Postal system

Minnesota unions protest postal system slowdown

Union members lined up outside the main Minneapolis post office on Monday to protest cost-cutting measures which by design will slow the delivery of some 1st class mail.

MINNEAPOLIS – The 10-year plan designed to ward off $ 180 billion in losses to the U.S. Postal Service sparked protests from union members in Minnesota on Monday.

Union postal workers and their allies have been picketing the main post office in Minneapolis, saying changes to 1st class mail delivery standards will have a disproportionate impact on older customers, especially those in the areas rural.

“If you have urban communities that still get their mail in two days and rural America doesn’t get it for five days, you’ve failed the post office mission,” Peggy Whitney, business manager for the Minneapolis American Public Workers Union, told reporters.

“In rural communities, they rely heavily on courier delivery which provides them with their social security checks, their medications, many things that need to be delivered in a timely manner.”

The strategic plan, which went into effect on October 1, changes the service standard for mail, allowing up to five days for delivery of mail items traveling between regions. The USPS predicts that 70% of mail sent to a metropolitan area will be delivered within three days.

One of the reasons for the slowdown is that some of the mail that now travels by air will instead be routed to trucks on the ground. This change will have the biggest impact on coast-to-coast mail or shipments going to Texas and Florida due to the distances involved.

Whitney said Postmaster General Louis DeJoy, the architect of the cost-cutting reforms, was in fact inside Minneapolis’ main post office on Monday to greet staff members. A USPS spokesperson did not confirm this, saying only that DeJoy’s travel itinerary is not public.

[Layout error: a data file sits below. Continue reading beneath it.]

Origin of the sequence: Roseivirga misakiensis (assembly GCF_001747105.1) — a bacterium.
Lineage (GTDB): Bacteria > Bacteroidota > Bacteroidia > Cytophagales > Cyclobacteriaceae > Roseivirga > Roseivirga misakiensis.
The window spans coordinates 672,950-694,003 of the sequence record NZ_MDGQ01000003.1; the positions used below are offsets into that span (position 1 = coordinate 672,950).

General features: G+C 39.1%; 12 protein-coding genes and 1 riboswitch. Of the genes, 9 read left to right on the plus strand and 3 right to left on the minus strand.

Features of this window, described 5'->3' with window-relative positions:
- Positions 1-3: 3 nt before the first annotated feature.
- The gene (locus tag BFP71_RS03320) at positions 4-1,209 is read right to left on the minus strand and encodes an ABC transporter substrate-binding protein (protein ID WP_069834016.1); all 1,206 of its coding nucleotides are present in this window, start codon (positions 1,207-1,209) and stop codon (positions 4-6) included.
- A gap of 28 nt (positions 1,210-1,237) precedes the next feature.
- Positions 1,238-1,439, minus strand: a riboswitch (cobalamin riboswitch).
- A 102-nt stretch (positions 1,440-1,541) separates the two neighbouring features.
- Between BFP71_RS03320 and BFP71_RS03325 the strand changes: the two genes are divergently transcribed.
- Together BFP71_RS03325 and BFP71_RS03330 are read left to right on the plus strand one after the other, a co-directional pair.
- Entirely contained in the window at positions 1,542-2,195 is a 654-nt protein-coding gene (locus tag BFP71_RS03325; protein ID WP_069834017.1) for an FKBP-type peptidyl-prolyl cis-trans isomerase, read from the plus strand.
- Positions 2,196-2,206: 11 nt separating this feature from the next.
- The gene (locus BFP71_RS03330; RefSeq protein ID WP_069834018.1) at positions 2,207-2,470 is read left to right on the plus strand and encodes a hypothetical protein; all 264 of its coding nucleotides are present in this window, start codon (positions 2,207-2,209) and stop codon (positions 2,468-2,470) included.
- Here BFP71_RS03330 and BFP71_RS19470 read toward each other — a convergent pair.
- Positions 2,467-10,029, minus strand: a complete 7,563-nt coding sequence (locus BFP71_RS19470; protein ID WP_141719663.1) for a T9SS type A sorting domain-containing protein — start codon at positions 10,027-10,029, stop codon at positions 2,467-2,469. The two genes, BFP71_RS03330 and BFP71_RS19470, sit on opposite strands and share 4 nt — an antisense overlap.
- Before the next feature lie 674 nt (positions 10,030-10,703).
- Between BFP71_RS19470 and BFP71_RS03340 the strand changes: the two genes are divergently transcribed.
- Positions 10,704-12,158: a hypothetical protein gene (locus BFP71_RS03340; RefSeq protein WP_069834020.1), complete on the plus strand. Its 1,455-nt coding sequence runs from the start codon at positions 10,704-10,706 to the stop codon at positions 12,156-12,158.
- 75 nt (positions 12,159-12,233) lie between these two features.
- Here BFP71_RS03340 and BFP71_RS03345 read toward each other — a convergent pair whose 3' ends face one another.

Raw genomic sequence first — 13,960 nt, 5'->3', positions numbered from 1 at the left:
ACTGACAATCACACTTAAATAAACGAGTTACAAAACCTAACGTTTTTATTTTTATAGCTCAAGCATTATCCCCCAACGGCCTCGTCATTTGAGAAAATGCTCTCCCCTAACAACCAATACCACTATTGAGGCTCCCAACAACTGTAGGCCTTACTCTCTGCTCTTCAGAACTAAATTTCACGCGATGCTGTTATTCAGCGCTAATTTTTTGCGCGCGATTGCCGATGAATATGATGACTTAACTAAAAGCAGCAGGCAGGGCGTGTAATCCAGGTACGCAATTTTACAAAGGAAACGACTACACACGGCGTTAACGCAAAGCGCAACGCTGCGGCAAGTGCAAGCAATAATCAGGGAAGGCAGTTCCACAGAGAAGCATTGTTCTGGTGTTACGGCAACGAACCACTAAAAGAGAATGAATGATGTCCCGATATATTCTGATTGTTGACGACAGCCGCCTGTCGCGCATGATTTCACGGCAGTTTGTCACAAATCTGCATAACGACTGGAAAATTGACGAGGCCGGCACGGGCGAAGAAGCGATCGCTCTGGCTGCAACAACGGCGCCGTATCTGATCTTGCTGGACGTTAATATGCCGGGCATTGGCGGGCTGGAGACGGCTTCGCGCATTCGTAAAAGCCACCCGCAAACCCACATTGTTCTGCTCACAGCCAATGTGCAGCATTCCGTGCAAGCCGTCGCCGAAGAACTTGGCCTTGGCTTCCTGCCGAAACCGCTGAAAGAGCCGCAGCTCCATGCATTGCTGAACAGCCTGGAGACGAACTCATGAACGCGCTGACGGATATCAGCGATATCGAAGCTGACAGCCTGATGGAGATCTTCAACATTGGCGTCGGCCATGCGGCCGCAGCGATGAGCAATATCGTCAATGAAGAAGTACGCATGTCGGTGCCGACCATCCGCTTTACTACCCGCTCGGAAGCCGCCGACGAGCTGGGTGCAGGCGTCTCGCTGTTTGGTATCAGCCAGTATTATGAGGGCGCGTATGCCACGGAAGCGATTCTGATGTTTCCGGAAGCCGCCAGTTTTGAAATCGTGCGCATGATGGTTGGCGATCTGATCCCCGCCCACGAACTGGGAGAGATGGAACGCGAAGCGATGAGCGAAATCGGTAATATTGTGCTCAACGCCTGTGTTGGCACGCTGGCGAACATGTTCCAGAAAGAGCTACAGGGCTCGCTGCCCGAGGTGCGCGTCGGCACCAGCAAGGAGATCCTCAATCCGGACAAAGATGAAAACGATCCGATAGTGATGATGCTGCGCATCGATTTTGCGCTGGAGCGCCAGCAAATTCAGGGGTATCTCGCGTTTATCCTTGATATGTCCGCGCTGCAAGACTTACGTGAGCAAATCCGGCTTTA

According to a document placed in the Federal Register, the USPS Board of Governors will meet in Minneapolis on Tuesday afternoon. The document is a legal opinion from legal counsel to the panel that the meeting can be held behind closed doors without violating federal agency open meeting laws.

In a press release explaining the changes, the USPS said traditional levels of service and speed are simply no longer affordable. It’s a financial strain that was made worse by the COVID pandemic when people began to rely more on parcel delivery as an alternative to in-person shopping.

“Our reach is unprecedented: we deliver nearly half of the world’s mail volume, as well as goods and services to more than 160 million addresses across the country; and ninety-nine percent of the population has a post office within 10 miles of their place of residence, ”the statement read.

“And yet our organization is in crisis. The Postal Service has incurred $ 87 billion in financial losses over the past 14 years and has failed to meet service standards. Our business and operating models are unsustainable and out of step with the changing needs of the nation and our customers. “

The system’s severe financial woes were exacerbated by Congressional action in 2006. The Postal Accountability and Enhancement Act required the USPS to create a $ 72 billion fund to cover the cost of post-retirement employee health care. for 75 years in the future.

No other federal agency faces such a prepayment requirement, let alone private employers. At the time, lawmakers were looking to tackle a wide range of underfunded pension plans at a time of unprecedented increases in medical costs.

In addition to slowing down the roll of flat mail, customers have been urged to expect higher prices for sending packages, especially during the rush to the holiday season.

DeJoy’s reform efforts over the last year of the Trump administration have drawn fire from unions and Democratic politicians. He caught fire for removing unused sorting machines from regional distribution centers. Union leaders said when mail volume picked up after the pandemic, equipment would be needed.

The Board of Governors approved the current 10-year plan, based on projections that the money saved will be invested in technology that will make the postal system more efficient and competitive with other parcel delivery companies.